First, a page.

The CEO of Automation Anywhere, which just raised $290 million in a round led by Salesforce Ventures, says that the $6.8 billion automation startup will be a Google to rival UiPath’s Yahoo (CRM)

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The CEO of Automation Anywhere, which just raised $290 million in a round led by Salesforce Ventures, says that the $6.8 billion automation startup will be a Google to rival UiPath’s Yahoo (CRM)
  • Automation Anywhere has raised $290 million in a Series B funding round led by Salesforce Ventures. The investment boosts the robotic process automation startup’s valuation to $6.8 billion.
  • The funding news comes just two weeks after Automation Anywhere CEO Mihir Shukla found himself reacting to bad news at his rival UiPath, which laid off 400 people and said its respected CFO was leaving. The news cast a pall on the fast-growing RPA market.
  • Shukla said his company’s news showed the RPA market was growing and continued to attract strong investor interest. He said Automation Anywhere’s success also underscored its more thoughtful approach to growth than some of its peers.
  • “You can blitz-scale, you can scale at an unprecedented rate, but it requires deeper thought on how you do that,” he said, adding: “Otherwise many bad things happen.”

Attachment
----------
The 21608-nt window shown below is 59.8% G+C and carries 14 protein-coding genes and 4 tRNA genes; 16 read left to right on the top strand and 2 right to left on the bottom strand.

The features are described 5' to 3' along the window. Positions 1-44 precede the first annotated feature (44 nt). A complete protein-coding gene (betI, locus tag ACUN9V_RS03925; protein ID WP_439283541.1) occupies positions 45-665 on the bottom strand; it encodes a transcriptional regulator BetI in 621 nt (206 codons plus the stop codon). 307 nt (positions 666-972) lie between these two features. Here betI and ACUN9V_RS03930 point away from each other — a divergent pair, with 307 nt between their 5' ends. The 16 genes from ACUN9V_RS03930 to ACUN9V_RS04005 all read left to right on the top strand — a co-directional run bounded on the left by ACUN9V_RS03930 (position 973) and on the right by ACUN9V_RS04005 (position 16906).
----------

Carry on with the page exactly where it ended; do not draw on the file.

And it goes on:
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Two weeks after its rival UiPath’s bad news cast a pall on the world of robotic process automation, Automation Anywhere has stepped up to show the market remains hot in the eyes of investors.

Automation Anywhere on Thursday said it had just raised $290 million from investors in a round led by Salesforce Ventures, boosting the startup’s valuation to $6.8 billion.

“This reiterates our leadership position and the strength of the RPA market,” Automation Anywhere’s CEO and founder, Mihir Shukla, told Business Insider. RPA refers to software that helps businesses automate common, repetitive computer tasks.

Just two weeks ago, Shukla found himself having to defend the category after UiPath, which had just raised $568 million at a $7 billion valuation, suddenly laid off 400 people and announced that its well-regarded chief financial officer, Marie Myers, was leaving.

That led to speculation that RPA was all hype, which Shukla flatly rejected.

“Absolutely not,” Shukla told Business Insider then.

On Thursday, Shukla said Automation Anywhere’s funding news showed “overall market conditions have become more rational, which is always a good thing.”

“They are more thoughtful about where the real value lies so there is definitely more thoughtfulness behind the investments now than a year or two ago,” he said. “It’s a good thing. Irrational exuberance is never good.”

In fact, the new investment in Automation Anywhere underscores what he described as the startup’s more thoughtful approach to growth in one of the most vibrant segments of tech.

“You can blitz-scale, you can scale at an unprecedented rate, but it requires deeper

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